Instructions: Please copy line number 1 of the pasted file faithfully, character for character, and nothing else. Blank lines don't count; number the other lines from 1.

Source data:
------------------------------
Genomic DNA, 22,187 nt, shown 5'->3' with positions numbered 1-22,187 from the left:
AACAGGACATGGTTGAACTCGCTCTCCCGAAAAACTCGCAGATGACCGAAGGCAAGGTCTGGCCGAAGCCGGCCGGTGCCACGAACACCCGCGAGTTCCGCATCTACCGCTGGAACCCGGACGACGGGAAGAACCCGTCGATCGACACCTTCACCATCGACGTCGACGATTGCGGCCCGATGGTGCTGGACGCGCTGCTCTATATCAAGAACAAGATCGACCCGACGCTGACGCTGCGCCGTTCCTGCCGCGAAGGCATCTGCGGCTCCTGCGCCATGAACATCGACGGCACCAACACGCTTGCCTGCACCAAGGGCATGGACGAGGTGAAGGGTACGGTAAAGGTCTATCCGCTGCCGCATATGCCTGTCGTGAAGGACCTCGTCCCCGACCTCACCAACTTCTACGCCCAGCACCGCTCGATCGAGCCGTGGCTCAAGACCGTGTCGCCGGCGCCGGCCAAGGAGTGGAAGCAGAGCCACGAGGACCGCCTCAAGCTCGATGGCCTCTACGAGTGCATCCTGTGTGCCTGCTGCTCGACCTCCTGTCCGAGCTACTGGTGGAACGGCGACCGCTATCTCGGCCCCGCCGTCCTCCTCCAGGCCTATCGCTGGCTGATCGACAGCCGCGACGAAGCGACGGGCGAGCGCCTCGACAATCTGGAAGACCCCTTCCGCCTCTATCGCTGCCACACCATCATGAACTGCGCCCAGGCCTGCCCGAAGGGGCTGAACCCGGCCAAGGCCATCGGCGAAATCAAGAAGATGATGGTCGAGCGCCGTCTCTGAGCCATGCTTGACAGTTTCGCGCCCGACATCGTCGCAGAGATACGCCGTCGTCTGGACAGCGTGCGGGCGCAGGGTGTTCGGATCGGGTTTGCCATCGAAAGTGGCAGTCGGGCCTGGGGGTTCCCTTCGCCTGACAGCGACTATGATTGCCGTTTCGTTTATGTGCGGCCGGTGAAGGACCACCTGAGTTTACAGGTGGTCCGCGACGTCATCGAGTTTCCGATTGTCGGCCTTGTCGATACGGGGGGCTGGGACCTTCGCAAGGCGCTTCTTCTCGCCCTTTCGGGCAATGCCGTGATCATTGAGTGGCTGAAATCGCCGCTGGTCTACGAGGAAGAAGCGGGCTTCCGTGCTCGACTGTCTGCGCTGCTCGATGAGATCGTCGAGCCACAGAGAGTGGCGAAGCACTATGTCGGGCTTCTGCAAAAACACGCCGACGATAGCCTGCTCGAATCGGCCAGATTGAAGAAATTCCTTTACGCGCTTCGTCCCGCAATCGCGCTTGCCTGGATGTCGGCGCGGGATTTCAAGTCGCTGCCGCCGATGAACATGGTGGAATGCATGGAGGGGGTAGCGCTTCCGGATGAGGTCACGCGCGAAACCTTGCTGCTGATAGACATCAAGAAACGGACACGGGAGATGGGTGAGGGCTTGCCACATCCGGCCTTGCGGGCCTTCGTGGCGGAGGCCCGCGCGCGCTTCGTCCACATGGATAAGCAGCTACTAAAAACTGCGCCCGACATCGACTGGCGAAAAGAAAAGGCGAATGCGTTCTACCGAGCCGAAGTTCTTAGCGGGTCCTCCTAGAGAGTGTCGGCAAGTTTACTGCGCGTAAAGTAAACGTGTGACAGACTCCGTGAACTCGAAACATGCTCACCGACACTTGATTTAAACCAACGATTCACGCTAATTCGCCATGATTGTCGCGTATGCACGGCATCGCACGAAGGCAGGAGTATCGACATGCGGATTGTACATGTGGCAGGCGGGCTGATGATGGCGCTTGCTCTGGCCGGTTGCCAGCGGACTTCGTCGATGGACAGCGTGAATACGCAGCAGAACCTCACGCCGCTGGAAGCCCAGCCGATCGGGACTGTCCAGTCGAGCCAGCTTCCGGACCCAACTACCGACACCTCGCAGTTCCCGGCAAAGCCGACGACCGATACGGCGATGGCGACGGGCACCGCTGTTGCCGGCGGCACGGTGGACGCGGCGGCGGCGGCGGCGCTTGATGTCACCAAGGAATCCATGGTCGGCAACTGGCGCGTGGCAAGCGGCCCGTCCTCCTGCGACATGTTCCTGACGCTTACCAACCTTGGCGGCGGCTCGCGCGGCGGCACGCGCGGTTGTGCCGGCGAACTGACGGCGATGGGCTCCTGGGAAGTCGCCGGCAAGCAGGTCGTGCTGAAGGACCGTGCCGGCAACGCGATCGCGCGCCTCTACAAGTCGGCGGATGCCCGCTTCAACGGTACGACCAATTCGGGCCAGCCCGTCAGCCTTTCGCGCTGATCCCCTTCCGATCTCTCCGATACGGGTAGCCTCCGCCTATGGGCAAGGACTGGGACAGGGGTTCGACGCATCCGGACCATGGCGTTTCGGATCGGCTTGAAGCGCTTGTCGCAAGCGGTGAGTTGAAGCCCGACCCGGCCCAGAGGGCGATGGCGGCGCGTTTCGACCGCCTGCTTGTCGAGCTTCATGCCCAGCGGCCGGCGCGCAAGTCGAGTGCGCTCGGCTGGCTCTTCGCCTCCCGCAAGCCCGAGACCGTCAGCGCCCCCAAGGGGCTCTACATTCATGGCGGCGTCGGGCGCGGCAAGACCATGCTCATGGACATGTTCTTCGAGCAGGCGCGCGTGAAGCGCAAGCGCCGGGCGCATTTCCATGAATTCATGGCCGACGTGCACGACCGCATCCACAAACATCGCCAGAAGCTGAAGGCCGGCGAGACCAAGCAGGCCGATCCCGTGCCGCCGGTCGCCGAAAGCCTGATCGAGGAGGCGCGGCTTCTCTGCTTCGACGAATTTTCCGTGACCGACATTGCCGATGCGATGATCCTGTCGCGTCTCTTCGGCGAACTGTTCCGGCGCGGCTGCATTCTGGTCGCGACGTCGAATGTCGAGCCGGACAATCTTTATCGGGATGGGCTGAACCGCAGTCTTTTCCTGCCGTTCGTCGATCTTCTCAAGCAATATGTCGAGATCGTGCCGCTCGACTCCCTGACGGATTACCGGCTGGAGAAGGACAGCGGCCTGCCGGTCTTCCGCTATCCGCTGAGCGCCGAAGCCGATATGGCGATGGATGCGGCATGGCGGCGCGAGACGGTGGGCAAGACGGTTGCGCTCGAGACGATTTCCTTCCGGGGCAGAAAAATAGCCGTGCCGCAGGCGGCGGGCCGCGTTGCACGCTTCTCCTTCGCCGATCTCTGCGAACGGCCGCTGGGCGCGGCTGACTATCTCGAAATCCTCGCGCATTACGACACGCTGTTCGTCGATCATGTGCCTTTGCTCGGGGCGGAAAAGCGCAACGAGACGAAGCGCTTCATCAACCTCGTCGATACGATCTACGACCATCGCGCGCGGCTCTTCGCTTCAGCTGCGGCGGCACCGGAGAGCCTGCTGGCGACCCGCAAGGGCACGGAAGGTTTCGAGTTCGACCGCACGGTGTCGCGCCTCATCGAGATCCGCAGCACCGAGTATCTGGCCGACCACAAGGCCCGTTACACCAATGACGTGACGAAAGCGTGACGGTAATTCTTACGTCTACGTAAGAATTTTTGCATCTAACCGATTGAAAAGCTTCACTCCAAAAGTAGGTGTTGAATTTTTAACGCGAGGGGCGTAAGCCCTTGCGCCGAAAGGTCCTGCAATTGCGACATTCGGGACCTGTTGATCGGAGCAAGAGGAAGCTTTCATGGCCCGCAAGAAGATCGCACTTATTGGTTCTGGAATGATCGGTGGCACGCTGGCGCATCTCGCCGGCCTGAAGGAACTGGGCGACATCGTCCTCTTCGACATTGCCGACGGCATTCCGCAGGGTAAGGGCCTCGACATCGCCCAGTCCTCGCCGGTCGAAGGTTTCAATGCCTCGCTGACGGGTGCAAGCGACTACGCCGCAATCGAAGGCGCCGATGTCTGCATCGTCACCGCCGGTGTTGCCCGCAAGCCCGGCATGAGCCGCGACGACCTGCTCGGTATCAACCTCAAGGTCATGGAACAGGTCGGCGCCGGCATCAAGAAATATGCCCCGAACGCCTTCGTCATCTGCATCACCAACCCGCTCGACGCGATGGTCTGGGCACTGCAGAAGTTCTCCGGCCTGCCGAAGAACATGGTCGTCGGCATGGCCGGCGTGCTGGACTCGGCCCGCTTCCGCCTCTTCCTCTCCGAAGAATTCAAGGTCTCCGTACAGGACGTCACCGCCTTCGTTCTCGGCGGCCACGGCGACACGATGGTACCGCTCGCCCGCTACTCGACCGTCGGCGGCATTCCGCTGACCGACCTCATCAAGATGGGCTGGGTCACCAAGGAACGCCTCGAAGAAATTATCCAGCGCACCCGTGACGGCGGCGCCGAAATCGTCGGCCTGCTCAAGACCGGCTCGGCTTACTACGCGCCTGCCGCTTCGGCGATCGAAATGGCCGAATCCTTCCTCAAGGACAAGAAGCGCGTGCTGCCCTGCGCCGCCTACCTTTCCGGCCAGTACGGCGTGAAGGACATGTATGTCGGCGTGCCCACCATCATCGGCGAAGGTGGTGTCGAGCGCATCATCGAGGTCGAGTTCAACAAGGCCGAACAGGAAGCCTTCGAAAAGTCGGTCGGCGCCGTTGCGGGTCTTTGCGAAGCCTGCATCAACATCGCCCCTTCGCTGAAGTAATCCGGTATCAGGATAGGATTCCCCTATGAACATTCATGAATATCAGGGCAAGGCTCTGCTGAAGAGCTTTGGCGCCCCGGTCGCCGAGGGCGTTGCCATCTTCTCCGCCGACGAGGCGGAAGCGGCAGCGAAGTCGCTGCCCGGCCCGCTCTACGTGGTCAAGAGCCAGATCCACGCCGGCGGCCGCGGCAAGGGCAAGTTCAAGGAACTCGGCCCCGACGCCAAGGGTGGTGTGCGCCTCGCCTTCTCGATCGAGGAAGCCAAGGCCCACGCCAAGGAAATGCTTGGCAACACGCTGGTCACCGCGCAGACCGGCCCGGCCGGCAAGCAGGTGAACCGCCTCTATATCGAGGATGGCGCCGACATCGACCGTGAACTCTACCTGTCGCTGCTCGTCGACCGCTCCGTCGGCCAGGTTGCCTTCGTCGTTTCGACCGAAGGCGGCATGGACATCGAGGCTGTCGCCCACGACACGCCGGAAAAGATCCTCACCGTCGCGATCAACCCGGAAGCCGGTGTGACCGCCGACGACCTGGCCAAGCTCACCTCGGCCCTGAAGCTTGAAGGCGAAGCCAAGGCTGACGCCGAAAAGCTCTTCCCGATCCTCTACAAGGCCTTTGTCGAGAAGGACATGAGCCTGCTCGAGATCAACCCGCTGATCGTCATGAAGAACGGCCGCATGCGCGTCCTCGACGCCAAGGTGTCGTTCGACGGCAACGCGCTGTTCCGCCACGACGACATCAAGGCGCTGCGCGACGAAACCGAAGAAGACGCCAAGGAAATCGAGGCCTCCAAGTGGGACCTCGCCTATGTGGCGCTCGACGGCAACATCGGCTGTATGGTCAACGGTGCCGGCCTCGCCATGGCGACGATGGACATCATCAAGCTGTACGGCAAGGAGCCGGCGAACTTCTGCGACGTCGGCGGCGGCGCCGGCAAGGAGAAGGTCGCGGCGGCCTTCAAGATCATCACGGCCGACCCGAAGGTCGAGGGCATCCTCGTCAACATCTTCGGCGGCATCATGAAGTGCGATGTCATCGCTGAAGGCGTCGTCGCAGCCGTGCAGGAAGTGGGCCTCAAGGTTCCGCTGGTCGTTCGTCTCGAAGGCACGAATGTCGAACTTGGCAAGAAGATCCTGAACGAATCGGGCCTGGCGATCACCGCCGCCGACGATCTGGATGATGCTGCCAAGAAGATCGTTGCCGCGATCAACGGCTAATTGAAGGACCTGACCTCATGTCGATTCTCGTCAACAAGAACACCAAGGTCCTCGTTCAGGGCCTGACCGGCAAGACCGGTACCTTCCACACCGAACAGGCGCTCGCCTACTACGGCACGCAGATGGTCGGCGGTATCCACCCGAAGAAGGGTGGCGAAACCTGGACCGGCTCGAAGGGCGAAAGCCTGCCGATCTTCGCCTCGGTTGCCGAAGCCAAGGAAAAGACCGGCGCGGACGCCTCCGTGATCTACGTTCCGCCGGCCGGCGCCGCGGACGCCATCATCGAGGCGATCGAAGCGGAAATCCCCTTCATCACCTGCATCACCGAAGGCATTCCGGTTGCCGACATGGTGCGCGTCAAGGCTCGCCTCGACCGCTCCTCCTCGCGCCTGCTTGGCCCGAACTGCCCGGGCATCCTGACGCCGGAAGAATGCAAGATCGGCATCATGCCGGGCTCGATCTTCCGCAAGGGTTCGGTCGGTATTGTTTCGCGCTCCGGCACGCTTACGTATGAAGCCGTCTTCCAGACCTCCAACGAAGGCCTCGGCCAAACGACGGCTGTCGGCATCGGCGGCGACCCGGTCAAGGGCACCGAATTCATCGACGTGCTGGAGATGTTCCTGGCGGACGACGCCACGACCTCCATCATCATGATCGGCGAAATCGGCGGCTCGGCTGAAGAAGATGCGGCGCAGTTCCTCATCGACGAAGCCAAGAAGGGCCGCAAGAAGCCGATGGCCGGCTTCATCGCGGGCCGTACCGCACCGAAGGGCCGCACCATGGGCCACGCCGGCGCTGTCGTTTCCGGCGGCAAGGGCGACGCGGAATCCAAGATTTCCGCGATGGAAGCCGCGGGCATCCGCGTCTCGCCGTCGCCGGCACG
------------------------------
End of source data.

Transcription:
Genomic DNA, 22,187 nt, shown 5'->3' with positions numbered 1-22,187 from the left: